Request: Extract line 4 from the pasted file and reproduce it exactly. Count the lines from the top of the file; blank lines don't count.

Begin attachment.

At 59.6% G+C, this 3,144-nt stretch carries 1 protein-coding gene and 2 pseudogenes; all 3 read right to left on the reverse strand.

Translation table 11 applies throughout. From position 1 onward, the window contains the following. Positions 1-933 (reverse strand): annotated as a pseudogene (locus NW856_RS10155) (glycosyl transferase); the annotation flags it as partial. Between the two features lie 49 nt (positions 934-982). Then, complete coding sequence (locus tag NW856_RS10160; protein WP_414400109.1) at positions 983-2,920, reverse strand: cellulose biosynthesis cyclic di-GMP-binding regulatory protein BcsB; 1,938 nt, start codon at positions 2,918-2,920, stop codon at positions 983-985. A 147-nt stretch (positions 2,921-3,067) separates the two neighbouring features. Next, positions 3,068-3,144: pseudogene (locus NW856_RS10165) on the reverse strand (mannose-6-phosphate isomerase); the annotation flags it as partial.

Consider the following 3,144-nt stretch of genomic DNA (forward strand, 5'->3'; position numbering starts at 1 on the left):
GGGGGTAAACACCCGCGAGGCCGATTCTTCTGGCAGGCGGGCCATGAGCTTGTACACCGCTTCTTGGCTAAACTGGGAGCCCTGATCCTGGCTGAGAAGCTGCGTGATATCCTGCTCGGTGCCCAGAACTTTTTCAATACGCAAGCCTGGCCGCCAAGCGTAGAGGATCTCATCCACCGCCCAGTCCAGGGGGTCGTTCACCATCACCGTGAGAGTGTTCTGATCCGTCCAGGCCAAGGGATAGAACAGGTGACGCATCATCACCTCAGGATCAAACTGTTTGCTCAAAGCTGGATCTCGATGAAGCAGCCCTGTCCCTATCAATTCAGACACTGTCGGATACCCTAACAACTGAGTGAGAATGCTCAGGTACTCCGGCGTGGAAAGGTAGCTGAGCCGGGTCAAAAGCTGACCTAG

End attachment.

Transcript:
GGGGGTAAACACCCGCGAGGCCGATTCTTCTGGCAGGCGGGCCATGAGCTTGTACACCGCTTCTTGGCTAAACTGGGAGCCCTGATCCTGGCTGAGAAGCTGCGTGATATCCTGCTCGGTGCCCAGAACTTTTTCAATACGCAAGCCTGGCCGCCAAGCGTAGAGGATCTCATCCACCGCCCAGTCCAGGGGGTCGTTCACCATCACCGTGAGAGTGTTCTGATCCGTCCAGGCCAAGGGATAGAACAGGTGACGCATCATCACCTCAGGATCAAACTGTTTGCTCAAAGCTGGATCTCGATGAAGCAGCCCTGTCCCTATCAATTCAGACACTGTCGGATACCCTAACAACTGAGTGAGAATGCTCAGGTACTCCGGCGTGGAAAGGTAGCTGAGCCGGGTCAAAAGCTGACCTAG